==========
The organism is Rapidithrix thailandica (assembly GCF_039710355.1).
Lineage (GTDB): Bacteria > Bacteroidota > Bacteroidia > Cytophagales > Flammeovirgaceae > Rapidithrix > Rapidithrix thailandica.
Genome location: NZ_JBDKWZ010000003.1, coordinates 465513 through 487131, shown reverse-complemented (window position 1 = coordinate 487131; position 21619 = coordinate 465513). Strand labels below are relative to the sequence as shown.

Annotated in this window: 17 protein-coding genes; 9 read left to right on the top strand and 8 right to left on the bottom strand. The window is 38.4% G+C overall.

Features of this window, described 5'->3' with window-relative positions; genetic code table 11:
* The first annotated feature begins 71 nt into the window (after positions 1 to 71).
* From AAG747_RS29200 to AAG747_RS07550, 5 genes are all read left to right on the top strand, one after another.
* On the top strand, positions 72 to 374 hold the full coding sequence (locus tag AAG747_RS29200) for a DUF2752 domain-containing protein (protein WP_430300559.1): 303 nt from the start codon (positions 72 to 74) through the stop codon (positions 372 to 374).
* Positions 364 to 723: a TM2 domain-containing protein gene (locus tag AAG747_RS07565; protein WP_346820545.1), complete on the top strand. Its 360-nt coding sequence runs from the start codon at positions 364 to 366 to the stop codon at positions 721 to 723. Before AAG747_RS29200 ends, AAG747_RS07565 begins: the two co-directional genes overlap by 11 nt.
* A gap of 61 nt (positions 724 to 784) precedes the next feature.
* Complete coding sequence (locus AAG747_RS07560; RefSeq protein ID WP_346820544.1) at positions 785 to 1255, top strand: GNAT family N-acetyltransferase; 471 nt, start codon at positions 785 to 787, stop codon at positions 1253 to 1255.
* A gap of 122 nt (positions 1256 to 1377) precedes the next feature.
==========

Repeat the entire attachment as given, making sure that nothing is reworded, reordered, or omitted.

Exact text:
The organism is Rapidithrix thailandica (assembly GCF_039710355.1).
Lineage (GTDB): Bacteria > Bacteroidota > Bacteroidia > Cytophagales > Flammeovirgaceae > Rapidithrix > Rapidithrix thailandica.
Genome location: NZ_JBDKWZ010000003.1, coordinates 465513 through 487131, shown reverse-complemented (window position 1 = coordinate 487131; position 21619 = coordinate 465513). Strand labels below are relative to the sequence as shown.

Annotated in this window: 17 protein-coding genes; 9 read left to right on the top strand and 8 right to left on the bottom strand. The window is 38.4% G+C overall.

Features of this window, described 5'->3' with window-relative positions; genetic code table 11:
* The first annotated feature begins 71 nt into the window (after positions 1 to 71).
* From AAG747_RS29200 to AAG747_RS07550, 5 genes are all read left to right on the top strand, one after another.
* On the top strand, positions 72 to 374 hold the full coding sequence (locus tag AAG747_RS29200) for a DUF2752 domain-containing protein (protein WP_430300559.1): 303 nt from the start codon (positions 72 to 74) through the stop codon (positions 372 to 374).
* Positions 364 to 723: a TM2 domain-containing protein gene (locus tag AAG747_RS07565; protein WP_346820545.1), complete on the top strand. Its 360-nt coding sequence runs from the start codon at positions 364 to 366 to the stop codon at positions 721 to 723. Before AAG747_RS29200 ends, AAG747_RS07565 begins: the two co-directional genes overlap by 11 nt.
* A gap of 61 nt (positions 724 to 784) precedes the next feature.
* Complete coding sequence (locus AAG747_RS07560; RefSeq protein ID WP_346820544.1) at positions 785 to 1255, top strand: GNAT family N-acetyltransferase; 471 nt, start codon at positions 785 to 787, stop codon at positions 1253 to 1255.
* A gap of 122 nt (positions 1256 to 1377) precedes the next feature.